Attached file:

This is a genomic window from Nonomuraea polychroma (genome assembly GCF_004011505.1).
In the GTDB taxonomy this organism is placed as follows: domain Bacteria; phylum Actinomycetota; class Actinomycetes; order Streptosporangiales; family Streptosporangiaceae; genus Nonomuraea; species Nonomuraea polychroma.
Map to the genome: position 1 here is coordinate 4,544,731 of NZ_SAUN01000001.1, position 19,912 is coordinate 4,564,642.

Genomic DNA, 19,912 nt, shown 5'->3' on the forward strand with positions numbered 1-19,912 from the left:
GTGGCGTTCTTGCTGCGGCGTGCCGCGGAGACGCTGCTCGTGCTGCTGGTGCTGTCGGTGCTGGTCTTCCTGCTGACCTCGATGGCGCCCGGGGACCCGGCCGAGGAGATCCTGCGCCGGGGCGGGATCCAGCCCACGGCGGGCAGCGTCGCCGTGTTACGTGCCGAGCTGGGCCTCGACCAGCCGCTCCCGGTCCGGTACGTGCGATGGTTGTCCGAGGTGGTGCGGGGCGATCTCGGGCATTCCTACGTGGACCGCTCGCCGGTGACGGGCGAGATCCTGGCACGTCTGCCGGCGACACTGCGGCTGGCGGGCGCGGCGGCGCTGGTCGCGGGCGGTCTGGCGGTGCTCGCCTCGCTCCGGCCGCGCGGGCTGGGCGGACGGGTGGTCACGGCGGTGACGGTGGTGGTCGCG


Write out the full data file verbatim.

This is a genomic window from Nonomuraea polychroma (genome assembly GCF_004011505.1).
In the GTDB taxonomy this organism is placed as follows: domain Bacteria; phylum Actinomycetota; class Actinomycetes; order Streptosporangiales; family Streptosporangiaceae; genus Nonomuraea; species Nonomuraea polychroma.
Map to the genome: position 1 here is coordinate 4,544,731 of NZ_SAUN01000001.1, position 19,912 is coordinate 4,564,642.

Genomic DNA, 19,912 nt, shown 5'->3' on the forward strand with positions numbered 1-19,912 from the left:
GTGGCGTTCTTGCTGCGGCGTGCCGCGGAGACGCTGCTCGTGCTGCTGGTGCTGTCGGTGCTGGTCTTCCTGCTGACCTCGATGGCGCCCGGGGACCCGGCCGAGGAGATCCTGCGCCGGGGCGGGATCCAGCCCACGGCGGGCAGCGTCGCCGTGTTACGTGCCGAGCTGGGCCTCGACCAGCCGCTCCCGGTCCGGTACGTGCGATGGTTGTCCGAGGTGGTGCGGGGCGATCTCGGGCATTCCTACGTGGACCGCTCGCCGGTGACGGGCGAGATCCTGGCACGTCTGCCGGCGACACTGCGGCTGGCGGGCGCGGCGGCGCTGGTCGCGGGCGGTCTGGCGGTGCTCGCCTCGCTCCGGCCGCGCGGGCTGGGCGGACGGGTGGTCACGGCGGTGACGGTGGTGGTCGCG